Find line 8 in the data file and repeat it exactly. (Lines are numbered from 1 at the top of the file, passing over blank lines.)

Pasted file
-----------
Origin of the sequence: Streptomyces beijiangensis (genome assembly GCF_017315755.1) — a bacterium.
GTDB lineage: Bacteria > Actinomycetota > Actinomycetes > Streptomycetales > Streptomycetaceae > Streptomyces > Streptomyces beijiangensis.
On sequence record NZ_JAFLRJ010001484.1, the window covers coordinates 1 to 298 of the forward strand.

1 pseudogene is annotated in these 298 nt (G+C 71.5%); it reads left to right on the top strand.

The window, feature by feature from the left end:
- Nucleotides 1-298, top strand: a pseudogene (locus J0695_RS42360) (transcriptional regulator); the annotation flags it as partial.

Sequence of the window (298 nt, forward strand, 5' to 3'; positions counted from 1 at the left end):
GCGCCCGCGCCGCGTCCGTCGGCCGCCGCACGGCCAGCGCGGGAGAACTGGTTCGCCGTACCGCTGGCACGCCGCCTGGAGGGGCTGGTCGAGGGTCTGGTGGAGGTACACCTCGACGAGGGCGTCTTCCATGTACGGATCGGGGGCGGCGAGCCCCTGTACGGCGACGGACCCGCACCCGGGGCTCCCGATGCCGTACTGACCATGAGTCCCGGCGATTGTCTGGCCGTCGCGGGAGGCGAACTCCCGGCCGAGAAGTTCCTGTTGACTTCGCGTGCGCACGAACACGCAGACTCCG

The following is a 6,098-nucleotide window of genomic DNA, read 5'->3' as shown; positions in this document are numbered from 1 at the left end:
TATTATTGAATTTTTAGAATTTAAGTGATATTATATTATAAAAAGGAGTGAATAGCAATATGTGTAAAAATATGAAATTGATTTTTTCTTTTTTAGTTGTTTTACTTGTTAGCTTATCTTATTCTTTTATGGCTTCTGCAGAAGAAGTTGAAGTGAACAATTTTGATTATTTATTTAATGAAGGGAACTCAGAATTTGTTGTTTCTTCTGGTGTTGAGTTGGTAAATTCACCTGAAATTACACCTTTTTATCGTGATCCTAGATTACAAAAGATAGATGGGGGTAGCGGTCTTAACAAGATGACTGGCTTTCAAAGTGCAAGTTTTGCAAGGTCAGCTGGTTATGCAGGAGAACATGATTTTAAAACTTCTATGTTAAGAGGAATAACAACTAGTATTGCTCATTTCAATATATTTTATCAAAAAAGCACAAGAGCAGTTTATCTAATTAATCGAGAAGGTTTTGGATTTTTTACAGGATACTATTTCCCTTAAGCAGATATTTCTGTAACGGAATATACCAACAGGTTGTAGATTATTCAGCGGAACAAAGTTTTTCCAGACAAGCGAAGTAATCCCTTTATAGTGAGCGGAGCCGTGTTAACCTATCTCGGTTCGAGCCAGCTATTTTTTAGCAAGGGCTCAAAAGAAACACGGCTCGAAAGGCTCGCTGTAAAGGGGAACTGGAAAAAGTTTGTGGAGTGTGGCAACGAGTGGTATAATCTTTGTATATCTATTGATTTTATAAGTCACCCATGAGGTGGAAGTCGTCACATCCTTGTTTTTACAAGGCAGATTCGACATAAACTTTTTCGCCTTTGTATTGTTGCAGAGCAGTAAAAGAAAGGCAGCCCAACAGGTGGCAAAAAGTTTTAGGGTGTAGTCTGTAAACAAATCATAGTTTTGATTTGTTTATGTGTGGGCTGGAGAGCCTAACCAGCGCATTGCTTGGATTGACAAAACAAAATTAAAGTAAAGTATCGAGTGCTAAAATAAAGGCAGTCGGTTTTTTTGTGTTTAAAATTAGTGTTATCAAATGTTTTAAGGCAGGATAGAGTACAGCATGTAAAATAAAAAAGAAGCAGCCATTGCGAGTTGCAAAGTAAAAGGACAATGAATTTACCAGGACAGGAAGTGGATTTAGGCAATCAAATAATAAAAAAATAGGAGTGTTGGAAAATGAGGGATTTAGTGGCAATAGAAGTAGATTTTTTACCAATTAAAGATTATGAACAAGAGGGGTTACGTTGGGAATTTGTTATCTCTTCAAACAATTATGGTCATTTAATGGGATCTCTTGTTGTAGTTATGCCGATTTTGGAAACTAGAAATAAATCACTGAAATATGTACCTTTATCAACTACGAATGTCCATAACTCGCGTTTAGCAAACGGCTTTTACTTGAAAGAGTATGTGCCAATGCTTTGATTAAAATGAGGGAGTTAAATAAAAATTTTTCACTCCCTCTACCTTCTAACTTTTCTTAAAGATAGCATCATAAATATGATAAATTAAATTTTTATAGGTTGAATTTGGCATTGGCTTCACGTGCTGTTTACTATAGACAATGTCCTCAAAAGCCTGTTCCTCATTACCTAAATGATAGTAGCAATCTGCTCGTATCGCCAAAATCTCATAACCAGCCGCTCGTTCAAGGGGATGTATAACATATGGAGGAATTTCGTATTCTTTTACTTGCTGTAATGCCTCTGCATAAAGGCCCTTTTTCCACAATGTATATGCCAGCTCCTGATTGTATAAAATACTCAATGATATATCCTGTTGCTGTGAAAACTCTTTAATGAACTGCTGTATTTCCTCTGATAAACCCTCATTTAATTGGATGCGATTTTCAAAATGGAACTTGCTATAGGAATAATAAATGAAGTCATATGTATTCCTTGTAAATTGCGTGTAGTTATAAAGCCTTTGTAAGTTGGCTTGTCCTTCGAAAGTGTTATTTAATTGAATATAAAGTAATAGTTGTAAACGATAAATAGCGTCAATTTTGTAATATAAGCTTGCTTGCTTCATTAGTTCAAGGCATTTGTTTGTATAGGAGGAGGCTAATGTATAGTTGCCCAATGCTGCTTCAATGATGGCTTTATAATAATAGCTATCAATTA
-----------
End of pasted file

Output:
GCGCCCGCGCCGCGTCCGTCGGCCGCCGCACGGCCAGCGCGGGAGAACTGGTTCGCCGTACCGCTGGCACGCCGCCTGGAGGGGCTGGTCGAGGGTCTGGTGGAGGTACACCTCGACGAGGGCGTCTTCCATGTACGGATCGGGGGCGGCGAGCCCCTGTACGGCGACGGACCCGCACCCGGGGCTCCCGATGCCGTACTGACCATGAGTCCCGGCGATTGTCTGGCCGTCGCGGGAGGCGAACTCCCGGCCGAGAAGTTCCTGTTGACTTCGCGTGCGCACGAACACGCAGACTCCG